On Sunday morning, May 3, freshmen John-Clark Levin and George Posner will press the fleshfor 10 hoursin an attempt to break the Guinness World Record for the longest handshake.
Beginning at 10 a.m., Levin and Posner will "put er there" and shake hands with one another continuously for the next 10 hours on stage at McKenna Auditorium. The record attempt seeks to raise both awareness and money for New York's Cancer Research Institute (CRI), an innovative foundation developing new methods for fighting cancers.
"Handshaking was a record that was practical to break, safe to attempt, and above all could be broken on campus where it could raise as much awareness as possible for the fight against cancer," says Levin.
"We have been practicing extensively," Levin says. "Practice involves shaking hands for longer and longer periods to build our endurance, and rehearsing special techniques we've devised for preventing an accidental stoppage of the handshake. We'll also have special swabs for drying our hands during the handshakeakin to servicing an automobile engine while barreling down the freewayand hand sanitizer, before and after the attempt, as a flu precaution."
But don't think that shattering a World Record will be a walk in the park or easy on the five digits for either competitor. A Whole Lotta Shakin' Going On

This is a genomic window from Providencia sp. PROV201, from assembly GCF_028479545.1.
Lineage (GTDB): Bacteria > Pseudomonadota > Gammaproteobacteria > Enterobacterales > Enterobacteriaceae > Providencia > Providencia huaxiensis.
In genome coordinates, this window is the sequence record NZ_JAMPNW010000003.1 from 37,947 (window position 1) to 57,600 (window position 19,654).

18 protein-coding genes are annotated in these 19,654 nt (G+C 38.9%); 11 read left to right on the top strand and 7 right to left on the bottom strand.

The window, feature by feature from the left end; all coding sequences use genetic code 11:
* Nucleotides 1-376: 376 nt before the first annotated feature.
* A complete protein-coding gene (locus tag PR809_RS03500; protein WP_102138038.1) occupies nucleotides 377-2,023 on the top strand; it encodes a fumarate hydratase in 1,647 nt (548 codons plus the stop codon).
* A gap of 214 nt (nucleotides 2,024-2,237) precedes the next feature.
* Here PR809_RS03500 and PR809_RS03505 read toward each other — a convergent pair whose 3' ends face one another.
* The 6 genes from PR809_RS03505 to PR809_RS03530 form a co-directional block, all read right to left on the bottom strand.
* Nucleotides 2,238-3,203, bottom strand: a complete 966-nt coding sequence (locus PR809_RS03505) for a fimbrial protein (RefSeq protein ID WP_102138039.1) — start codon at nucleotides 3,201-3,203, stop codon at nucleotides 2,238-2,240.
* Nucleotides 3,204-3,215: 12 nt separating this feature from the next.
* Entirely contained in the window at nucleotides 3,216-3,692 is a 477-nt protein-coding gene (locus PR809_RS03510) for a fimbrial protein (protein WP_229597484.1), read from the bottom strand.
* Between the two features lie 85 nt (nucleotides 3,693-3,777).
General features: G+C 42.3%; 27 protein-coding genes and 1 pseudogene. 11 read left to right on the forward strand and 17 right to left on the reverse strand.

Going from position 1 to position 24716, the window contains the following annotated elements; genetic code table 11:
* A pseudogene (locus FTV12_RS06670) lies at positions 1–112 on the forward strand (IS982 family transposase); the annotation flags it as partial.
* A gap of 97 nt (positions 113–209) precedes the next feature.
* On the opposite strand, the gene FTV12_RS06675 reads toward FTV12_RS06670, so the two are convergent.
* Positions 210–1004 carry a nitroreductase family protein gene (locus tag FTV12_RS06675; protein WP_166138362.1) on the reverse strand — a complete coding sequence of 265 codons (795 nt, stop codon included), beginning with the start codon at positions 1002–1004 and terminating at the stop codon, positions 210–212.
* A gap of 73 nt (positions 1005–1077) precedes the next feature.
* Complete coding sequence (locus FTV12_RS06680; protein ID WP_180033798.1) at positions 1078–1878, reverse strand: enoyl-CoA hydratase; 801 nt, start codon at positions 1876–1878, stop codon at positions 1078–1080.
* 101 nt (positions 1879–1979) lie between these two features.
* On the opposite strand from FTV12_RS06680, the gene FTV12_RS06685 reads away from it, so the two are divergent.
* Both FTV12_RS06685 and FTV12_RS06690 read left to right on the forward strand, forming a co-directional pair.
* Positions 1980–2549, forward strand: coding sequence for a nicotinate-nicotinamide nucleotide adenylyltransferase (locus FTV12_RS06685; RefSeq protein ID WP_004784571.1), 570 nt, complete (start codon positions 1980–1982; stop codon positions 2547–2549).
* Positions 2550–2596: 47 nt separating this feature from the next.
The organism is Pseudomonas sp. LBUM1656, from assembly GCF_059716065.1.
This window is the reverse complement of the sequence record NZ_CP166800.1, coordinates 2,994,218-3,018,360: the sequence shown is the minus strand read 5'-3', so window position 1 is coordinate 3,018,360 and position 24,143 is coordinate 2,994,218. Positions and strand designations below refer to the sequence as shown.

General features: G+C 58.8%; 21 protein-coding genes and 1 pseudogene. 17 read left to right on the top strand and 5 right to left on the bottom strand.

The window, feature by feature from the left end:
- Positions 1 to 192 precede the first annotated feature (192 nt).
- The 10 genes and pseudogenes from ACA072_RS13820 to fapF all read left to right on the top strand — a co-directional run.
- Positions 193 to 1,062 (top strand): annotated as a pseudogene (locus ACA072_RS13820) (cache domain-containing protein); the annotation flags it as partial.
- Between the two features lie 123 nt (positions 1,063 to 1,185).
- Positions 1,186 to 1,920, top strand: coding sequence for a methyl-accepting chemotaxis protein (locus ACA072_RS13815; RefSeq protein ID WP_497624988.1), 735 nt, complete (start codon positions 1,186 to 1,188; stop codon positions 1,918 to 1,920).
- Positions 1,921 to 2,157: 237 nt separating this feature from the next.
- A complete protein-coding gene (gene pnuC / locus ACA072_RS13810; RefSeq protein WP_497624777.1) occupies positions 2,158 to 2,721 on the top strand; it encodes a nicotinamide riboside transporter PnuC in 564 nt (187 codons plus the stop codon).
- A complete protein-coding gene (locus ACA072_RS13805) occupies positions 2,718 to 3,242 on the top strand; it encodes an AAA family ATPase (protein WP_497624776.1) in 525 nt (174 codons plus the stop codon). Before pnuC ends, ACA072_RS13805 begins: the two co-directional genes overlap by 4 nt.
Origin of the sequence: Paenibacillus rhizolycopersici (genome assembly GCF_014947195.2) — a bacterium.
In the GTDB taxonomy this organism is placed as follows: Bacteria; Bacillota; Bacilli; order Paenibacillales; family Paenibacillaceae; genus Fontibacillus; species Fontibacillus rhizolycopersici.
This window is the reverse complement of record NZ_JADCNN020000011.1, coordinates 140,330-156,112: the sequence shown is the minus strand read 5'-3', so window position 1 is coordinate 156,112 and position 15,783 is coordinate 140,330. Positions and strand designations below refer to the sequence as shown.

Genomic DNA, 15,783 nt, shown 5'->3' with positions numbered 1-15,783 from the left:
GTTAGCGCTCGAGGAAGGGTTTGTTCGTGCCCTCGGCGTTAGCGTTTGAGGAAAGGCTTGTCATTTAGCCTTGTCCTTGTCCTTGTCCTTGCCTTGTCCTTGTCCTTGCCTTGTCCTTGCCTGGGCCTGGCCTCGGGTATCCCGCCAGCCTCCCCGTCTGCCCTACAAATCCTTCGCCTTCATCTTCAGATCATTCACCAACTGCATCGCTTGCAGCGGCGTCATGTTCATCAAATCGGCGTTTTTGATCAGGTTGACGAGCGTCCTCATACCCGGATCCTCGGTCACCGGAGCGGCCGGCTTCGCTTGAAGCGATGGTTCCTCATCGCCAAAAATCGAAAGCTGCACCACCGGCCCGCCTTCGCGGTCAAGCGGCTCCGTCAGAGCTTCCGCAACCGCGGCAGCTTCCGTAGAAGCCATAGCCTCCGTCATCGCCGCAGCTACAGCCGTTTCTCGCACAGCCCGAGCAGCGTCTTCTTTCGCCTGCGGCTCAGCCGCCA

Ten hours of continuous hand-clasping must be daunting, even to a couple of CMCers who specifically chose that category. And that's not even taking into consideration food or bathroom breaks.
"We're allowed to snack, as long as we keep the handshake going," Levin explains. "Water and food will be provided to us in McKenna Auditorium. Last week we practiced eating while shaking hands. We started shaking hands in CMC's South Quad and walked down for a Greek dinner in the Claremont Village, shook hands all through dinner, and didn't stop until we were back in Stark Hall. We sure got our share of strange looks from passers-by! As far as bathroom breaks, we simply won't take any."
Levin encourages people (and students from all five Claremont Colleges) to drop in throughout the day to make pledges and watch videos inside McKenna about the Cancer Research Institute and its immunological research. Also, "to set the mood," says Levin, "we have a 10-hour play list of epic and inspiring music."
At 7 p.m., the pair is expected to advance into the final hour of the handshake, during which they would first break the world record (set last year in San Francisco by Kevin Whittaker and Cory Jens), plus hit the 10-hour mark. Levin hopes for "maximum attendance" by students and supporters at that time. "Our sore arms will need as much cheering on from the community as possible in order to achieve this World Record."
According to Levin, CRI was chosen because it is one of the most efficient and respected cancer charities in the world, with 86 percent of funding going directly to innovative cancer research.
"The Cancer Research Institute focuses on immunological approaches to beating this diseasestrengthening a person's immune system to overcome once-fatal cancers," he says.
The actual fundraising will occur via several channels. Upon arriving at McKenna Auditorium, attendees can pledge a fixed dollar amount or a certain number of dollars per hour of handshaking. Additionally, information will be provided for those who wish to make direct donations to CRI.